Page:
New reports demonstrate the effectiveness of modified T cells in treating blood-borne cancers

Published on December 12, 2013 at 5:43 AM · No Comments

At the 2013 American Society of Hematology meeting in Dec. 2013, James Kochenderfer, M.D., investigator in the Experimental Transplantation and Immunology Branch, NCI, presented findings from two clinical trials evaluating the use of genetically modified immune system T cells as cancer therapy. These studies were performed in close collaboration with Steven A. Rosenberg, M.D., Ph.D., chief of the Surgery Branch, NCI, who is the principle investigator in the first study noted. These reports represent important advances in the understanding of gene therapy for treatment of advanced blood-borne cancers.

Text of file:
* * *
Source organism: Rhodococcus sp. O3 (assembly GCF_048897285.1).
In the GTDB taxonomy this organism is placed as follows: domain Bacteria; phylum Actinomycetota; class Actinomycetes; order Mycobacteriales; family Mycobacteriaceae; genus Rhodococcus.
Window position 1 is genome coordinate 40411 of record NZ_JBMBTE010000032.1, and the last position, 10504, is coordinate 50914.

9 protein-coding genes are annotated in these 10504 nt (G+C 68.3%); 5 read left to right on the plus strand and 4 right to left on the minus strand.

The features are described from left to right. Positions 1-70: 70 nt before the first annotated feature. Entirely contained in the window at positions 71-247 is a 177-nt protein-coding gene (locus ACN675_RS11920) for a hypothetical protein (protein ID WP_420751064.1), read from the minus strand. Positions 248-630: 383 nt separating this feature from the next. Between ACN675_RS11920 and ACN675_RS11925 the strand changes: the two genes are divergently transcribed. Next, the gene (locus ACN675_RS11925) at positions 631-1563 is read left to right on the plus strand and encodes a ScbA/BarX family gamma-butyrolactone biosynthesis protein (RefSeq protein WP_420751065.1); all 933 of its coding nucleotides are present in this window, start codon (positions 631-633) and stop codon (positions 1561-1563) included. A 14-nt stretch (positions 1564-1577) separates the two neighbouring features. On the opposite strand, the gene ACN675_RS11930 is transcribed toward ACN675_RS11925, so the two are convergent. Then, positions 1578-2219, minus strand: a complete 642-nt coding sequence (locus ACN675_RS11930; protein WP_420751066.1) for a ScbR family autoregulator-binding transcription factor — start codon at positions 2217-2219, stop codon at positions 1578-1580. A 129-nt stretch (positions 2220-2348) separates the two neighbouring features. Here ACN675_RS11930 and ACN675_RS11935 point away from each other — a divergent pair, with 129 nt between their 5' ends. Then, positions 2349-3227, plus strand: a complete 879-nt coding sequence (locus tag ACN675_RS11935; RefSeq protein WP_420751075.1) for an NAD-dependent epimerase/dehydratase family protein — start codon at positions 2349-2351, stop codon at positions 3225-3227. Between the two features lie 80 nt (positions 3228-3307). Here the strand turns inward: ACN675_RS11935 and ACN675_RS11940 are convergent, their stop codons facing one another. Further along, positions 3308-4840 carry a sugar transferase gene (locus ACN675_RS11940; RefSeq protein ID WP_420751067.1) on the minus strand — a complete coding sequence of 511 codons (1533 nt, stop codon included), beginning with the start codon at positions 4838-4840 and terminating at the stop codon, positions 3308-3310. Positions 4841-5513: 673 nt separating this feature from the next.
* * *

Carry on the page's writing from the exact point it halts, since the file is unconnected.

In the first study (Effective Treatment of Chemotherapy-Refractory Diffuse Large B Cell Lymphoma With Autologous T Cells Genetically-Engineered to Express An Anti-CD19 Chimeric Antigen Receptor [#62867]), 15 adult patients had their T cells removed, were treated with chemotherapy, and then were given an infusion of their own T cells which had been genetically modified in the lab. The first report of the success of this type of therapy in lymphomas came in 2010 by Kochenderfer and Rosenberg in a patient who remains progression-free over 42 months after treatment. This team has now demonstrated that this same approach is effective in patients with diffuse large B-cell lymphoma, the most common type of non-Hodgkin lymphoma. Six patients in the trial achieved complete remission and six achieved partial remission. This approach offers an option for patients with chemotherapy-resistant large B-cell cancer who are not good candidates for other forms of stem cell transplantation. The Chimeric Antigen Receptor CD 19 technology is being co-developed with Kite Pharma Inc. under a cooperative research and development agreement with NCI's surgery branch.

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